Cerebrospinal Fluid Lactate as a Prognostic Marker of Disease Severity and Mortality in Cryptococcal Meningitis

Link to article at PubMed

Clin Infect Dis. 2020 Nov 29:ciaa1749. doi: 10.1093/cid/ciaa1749. Online ahead of print.


BACKGROUND: Cerebrospinal fluid (CSF) lactate levels can differentiate between bacterial and viral meningitis. We measured CSF lactate in individuals with cryptococcal meningitis to determine its clinical significance.

METHODS: We measured point-of-care CSF lactate at the bedside of 319 HIV-infected Ugandan adults at diagnosis of cryptococcal meningitis. We summarized demographic variables and clinical characteristics by CSF lactate tertiles. We evaluated the association of CSF lactate with clinical characteristics and survival.

RESULTS: Individuals with high CSF lactate >5 mmol/L at cryptococcal diagnosis more likely presented with altered mental status (p<.0001), seizures (p=.0005), elevated intracranial opening pressure (p=.03), higher CSF white cells (p=.007), and lower CSF glucose (p=.0003) compared to those with mid-range (3.1 to 5 mmol/L) or low (≤3 mmol/L) CSF lactate levels. Two-week mortality was higher among individuals with high baseline CSF lactate >5 mmol/L (35%; 38/109) as compared to individuals with mid-range (22%; 25/112) or low CSF lactate (9%; 9/97; p=<.0001). After multivariate adjustment, CSF lactate >5mmol/L remained independently associated with excess mortality (adjusted Hazard Ratio = 3.41; 95%CI, 1.55-7.51; p=.002). We found no correlation between baseline CSF lactate levels and blood capillary lactate levels (p=.72).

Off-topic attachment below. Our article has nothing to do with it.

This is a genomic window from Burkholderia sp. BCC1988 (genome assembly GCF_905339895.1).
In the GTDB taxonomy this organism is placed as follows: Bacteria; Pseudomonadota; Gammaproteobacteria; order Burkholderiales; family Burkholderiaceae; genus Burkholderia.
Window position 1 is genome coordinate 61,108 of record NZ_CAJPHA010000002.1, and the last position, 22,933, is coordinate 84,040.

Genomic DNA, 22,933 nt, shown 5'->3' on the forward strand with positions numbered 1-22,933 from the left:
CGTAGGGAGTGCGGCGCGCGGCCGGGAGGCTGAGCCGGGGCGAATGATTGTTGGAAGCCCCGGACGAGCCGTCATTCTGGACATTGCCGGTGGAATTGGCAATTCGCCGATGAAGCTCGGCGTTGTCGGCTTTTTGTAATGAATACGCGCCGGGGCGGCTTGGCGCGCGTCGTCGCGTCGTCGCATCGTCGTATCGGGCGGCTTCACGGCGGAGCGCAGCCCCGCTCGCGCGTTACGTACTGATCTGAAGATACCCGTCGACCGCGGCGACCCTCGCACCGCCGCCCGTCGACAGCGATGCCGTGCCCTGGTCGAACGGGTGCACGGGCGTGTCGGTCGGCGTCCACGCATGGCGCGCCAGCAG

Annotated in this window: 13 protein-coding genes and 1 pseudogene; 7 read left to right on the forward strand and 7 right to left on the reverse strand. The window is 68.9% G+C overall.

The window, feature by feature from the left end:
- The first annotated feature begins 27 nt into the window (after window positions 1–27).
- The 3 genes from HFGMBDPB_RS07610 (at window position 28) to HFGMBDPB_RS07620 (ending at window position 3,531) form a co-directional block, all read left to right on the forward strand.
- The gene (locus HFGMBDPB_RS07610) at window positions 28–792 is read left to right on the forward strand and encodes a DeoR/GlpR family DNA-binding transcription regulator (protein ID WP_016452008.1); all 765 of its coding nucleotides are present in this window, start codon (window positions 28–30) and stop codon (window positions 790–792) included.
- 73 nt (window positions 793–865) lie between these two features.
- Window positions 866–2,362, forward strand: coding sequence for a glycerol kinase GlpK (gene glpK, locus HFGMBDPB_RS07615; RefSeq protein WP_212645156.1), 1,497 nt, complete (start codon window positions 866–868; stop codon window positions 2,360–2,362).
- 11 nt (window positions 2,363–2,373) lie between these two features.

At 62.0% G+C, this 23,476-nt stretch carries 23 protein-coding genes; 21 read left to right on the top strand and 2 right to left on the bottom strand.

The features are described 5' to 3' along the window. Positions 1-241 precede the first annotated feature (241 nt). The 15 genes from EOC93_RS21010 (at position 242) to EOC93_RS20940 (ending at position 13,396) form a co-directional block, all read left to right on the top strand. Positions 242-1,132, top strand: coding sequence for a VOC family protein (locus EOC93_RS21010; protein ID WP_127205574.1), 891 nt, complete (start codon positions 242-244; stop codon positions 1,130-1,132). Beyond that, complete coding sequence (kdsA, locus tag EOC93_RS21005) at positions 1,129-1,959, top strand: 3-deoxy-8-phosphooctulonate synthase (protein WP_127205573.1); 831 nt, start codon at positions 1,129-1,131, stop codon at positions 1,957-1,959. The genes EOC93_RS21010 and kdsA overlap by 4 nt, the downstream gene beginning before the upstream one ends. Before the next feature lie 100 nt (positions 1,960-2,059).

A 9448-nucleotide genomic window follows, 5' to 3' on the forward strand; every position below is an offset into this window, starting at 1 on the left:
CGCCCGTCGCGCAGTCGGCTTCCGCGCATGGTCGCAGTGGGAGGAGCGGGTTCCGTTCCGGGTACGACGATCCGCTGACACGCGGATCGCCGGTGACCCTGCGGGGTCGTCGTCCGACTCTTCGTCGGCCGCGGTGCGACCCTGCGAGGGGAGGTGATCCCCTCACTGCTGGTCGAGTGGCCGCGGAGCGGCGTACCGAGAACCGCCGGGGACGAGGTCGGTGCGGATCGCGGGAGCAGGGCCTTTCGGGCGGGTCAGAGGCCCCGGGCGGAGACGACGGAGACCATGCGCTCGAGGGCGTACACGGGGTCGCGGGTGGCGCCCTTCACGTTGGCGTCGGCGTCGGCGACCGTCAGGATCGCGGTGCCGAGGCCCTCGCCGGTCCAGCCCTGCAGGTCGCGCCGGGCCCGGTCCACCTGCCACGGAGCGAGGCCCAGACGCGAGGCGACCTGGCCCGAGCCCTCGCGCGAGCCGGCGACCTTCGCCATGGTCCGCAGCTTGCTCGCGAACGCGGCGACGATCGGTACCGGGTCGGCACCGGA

CONCLUSIONS: Baseline point-of-care CSF lactate levels may be utilized as a prognostic marker of disease severity and mortality in cryptococcal meningitis. Individuals with an elevated baseline CSF lactate are more likely to present with altered mental status, seizures, elevated CSF opening pressures, and are at a greater risk of death. Future studies are needed to determine targeted therapeutic management strategy in persons with high CSF lactate.

PMID:33249459 | DOI:10.1093/cid/ciaa1749

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